It is well known that the Beta distribution serves as a conjugate prior for the Bernoulli distribution, and that when you observe a Bernouilli random variable, you need only increment the appropriate hyperparameter of the Beta distribution.
However when the Bernoulli distribution is "noisy" in the sense that you do not observe the the Bernoulli random variable directly, but instead observe a random variable that is equal to the Bernoulli random variable with probability 1-p and flipped with probability p, where p is known, and represents an error rate in observing the Bernoulli random variable, the posterior distribution obtained is a linear combination of two Beta distributions.
In the case when p=0, p=.5, and p=1, the posterior distribution is again Beta, but for other values of p, this is not the case.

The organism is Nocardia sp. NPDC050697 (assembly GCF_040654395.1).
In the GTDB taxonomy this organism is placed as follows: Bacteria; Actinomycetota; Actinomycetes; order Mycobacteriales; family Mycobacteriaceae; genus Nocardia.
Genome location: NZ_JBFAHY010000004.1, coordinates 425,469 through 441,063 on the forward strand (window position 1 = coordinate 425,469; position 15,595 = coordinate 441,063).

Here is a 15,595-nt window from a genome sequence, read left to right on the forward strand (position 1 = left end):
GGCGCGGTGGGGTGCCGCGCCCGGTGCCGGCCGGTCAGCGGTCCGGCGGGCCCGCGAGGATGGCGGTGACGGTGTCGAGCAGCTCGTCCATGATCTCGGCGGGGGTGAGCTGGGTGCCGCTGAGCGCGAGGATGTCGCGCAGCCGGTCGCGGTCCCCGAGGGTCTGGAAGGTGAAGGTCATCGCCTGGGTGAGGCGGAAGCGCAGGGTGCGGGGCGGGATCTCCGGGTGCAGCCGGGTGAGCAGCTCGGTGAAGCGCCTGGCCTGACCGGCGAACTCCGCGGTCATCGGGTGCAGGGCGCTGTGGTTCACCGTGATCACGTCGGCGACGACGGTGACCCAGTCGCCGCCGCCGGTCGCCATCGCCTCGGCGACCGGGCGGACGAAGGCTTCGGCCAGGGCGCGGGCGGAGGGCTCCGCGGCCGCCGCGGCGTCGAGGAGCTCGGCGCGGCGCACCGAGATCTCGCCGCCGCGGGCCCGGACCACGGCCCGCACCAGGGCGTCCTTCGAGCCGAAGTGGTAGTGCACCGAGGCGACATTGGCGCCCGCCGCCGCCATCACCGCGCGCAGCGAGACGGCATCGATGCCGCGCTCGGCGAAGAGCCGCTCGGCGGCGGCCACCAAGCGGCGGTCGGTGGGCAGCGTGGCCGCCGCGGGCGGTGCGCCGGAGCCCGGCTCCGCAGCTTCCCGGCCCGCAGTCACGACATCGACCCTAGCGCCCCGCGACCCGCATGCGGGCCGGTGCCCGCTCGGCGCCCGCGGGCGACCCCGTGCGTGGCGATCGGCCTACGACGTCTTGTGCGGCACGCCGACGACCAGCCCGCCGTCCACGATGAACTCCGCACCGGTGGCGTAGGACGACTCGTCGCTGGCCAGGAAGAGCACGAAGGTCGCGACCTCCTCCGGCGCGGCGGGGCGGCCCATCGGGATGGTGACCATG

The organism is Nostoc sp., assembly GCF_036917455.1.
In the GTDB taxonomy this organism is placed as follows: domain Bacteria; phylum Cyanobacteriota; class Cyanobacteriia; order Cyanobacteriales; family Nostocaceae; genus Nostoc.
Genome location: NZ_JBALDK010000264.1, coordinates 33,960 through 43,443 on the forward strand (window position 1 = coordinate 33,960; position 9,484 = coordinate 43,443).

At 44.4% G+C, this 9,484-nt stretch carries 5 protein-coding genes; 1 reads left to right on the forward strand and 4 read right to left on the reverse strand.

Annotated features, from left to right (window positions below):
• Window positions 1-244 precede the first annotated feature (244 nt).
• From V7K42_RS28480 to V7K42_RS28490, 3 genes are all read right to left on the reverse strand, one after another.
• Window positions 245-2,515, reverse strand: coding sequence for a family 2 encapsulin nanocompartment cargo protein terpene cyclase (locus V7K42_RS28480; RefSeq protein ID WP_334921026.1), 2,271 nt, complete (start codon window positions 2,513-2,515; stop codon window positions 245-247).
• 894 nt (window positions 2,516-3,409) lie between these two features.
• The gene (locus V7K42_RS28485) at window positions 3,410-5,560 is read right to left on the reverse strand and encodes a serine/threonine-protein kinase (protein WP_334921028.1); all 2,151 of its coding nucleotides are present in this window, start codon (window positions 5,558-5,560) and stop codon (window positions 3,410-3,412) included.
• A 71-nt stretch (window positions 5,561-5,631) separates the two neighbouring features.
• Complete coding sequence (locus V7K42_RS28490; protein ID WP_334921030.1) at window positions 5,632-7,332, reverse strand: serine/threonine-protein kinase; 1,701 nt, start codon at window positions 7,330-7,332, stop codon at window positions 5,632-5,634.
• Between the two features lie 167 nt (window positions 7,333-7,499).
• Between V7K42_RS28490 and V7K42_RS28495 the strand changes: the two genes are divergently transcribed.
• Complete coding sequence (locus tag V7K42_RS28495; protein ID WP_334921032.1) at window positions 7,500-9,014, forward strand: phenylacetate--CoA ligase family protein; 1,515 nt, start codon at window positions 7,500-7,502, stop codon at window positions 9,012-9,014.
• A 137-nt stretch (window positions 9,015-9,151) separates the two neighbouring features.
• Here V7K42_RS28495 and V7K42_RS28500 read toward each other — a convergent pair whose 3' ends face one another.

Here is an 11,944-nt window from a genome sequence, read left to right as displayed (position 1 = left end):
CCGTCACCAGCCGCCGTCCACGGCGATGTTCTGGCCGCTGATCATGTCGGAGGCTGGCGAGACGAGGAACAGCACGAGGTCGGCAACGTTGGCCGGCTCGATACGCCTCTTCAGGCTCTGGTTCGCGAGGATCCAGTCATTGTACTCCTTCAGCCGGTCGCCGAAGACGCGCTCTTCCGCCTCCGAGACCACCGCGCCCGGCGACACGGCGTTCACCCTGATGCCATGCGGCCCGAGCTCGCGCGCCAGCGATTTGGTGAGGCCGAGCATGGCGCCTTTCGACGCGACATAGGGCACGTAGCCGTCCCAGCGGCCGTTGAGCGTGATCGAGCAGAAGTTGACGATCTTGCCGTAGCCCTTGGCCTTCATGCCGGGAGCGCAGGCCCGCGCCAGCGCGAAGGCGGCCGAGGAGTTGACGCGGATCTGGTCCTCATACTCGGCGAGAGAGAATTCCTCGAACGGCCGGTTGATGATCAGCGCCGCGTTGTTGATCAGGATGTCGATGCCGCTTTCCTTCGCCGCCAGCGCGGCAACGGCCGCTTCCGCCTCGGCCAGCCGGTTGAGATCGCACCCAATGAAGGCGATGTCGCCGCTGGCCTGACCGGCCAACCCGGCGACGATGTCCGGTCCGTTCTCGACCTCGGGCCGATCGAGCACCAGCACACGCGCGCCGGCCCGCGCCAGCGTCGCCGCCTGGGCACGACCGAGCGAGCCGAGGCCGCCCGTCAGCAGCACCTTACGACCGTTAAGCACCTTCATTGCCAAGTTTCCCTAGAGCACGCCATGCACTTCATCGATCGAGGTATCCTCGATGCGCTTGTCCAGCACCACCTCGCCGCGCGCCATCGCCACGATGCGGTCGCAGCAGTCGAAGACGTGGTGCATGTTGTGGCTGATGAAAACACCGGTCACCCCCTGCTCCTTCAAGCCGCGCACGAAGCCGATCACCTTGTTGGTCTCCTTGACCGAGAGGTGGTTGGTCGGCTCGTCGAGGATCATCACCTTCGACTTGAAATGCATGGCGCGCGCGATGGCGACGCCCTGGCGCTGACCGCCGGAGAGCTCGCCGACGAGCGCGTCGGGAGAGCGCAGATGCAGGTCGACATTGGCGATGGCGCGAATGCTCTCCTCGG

In my particular application analytic tractability is important. Is there a conjugate prior that would be appropriate for this type of problem?
Failing that, it seems there might be a sensible way to update the hyperparameters of the Beta distribution in an approximate sense. Intuitively, when you observe a Bernoulli random variable with error rate p, the information you have about the parameter theta of the Bernoulli distribution is nothing when p=.5 (observations are completely uninformative) and maximum when p=0 or p=1, and somewhere in between for other values of p. More specifically, in the case when p=1 or p=0, the sum of the hyperparameters of the beta in the posterior distribution is 1 greater than the sum in the prior, and for p=.5, the sum of the hyperparameters remains the same. For other values of p, the change in the sum of the hyperparameters should be intermediate, but I'm not sure how to best choose them.